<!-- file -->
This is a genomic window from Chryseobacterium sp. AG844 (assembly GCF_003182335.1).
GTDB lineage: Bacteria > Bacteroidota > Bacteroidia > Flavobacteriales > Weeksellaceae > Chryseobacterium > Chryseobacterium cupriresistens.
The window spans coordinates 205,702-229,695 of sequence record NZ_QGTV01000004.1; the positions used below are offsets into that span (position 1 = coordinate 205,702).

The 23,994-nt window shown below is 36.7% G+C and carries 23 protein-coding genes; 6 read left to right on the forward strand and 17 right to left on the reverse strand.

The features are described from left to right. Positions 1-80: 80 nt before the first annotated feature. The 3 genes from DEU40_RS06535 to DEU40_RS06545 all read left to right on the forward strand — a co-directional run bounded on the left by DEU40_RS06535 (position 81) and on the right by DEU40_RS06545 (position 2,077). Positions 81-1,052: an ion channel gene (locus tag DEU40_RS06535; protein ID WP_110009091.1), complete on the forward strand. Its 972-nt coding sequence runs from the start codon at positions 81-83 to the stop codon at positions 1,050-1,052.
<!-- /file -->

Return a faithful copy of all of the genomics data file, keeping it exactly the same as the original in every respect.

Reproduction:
This is a genomic window from Chryseobacterium sp. AG844 (assembly GCF_003182335.1).
GTDB lineage: Bacteria > Bacteroidota > Bacteroidia > Flavobacteriales > Weeksellaceae > Chryseobacterium > Chryseobacterium cupriresistens.
The window spans coordinates 205,702-229,695 of sequence record NZ_QGTV01000004.1; the positions used below are offsets into that span (position 1 = coordinate 205,702).

The 23,994-nt window shown below is 36.7% G+C and carries 23 protein-coding genes; 6 read left to right on the forward strand and 17 right to left on the reverse strand.

The features are described from left to right. Positions 1-80: 80 nt before the first annotated feature. The 3 genes from DEU40_RS06535 to DEU40_RS06545 all read left to right on the forward strand — a co-directional run bounded on the left by DEU40_RS06535 (position 81) and on the right by DEU40_RS06545 (position 2,077). Positions 81-1,052: an ion channel gene (locus tag DEU40_RS06535; protein ID WP_110009091.1), complete on the forward strand. Its 972-nt coding sequence runs from the start codon at positions 81-83 to the stop codon at positions 1,050-1,052.